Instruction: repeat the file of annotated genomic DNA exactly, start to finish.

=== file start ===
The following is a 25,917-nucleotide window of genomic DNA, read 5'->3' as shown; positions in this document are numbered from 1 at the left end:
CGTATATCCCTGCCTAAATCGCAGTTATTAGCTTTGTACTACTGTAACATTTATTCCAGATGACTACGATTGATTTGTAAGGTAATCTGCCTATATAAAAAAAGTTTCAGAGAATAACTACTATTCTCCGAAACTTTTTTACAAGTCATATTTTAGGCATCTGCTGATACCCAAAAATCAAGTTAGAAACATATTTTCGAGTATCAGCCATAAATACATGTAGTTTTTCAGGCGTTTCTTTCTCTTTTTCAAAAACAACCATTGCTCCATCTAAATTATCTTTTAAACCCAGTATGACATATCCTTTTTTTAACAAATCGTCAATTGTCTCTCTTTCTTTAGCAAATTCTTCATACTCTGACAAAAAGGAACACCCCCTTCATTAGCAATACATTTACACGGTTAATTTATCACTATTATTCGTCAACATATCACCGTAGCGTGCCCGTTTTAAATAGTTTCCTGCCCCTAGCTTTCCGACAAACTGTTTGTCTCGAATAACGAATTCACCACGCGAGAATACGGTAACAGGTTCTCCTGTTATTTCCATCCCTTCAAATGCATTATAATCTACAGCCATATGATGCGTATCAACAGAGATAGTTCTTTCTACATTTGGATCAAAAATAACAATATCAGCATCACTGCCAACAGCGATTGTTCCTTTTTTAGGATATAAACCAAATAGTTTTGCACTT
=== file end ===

The following is a 25,917-nucleotide window of genomic DNA, read 5'->3' as shown; positions in this document are numbered from 1 at the left end:
CGTATATCCCTGCCTAAATCGCAGTTATTAGCTTTGTACTACTGTAACATTTATTCCAGATGACTACGATTGATTTGTAAGGTAATCTGCCTATATAAAAAAAGTTTCAGAGAATAACTACTATTCTCCGAAACTTTTTTACAAGTCATATTTTAGGCATCTGCTGATACCCAAAAATCAAGTTAGAAACATATTTTCGAGTATCAGCCATAAATACATGTAGTTTTTCAGGCGTTTCTTTCTCTTTTTCAAAAACAACCATTGCTCCATCTAAATTATCTTTTAAACCCAGTATGACATATCCTTTTTTTAACAAATCGTCAATTGTCTCTCTTTCTTTAGCAAATTCTTCATACTCTGACAAAAAGGAACACCCCCTTCATTAGCAATACATTTACACGGTTAATTTATCACTATTATTCGTCAACATATCACCGTAGCGTGCCCGTTTTAAATAGTTTCCTGCCCCTAGCTTTCCGACAAACTGTTTGTCTCGAATAACGAATTCACCACGCGAGAATACGGTAACAGGTTCTCCTGTTATTTCCATCCCTTCAAATGCATTATAATCTACAGCCATATGATGCGTATCAACAGAGATAGTTCTTTCTACATTTGGATCAAAAATAACAATATCAGCATCACTGCCAACAGCGATTGTTCCTTTTTTAGGATATAAACCAAATAGTTTTGCACTT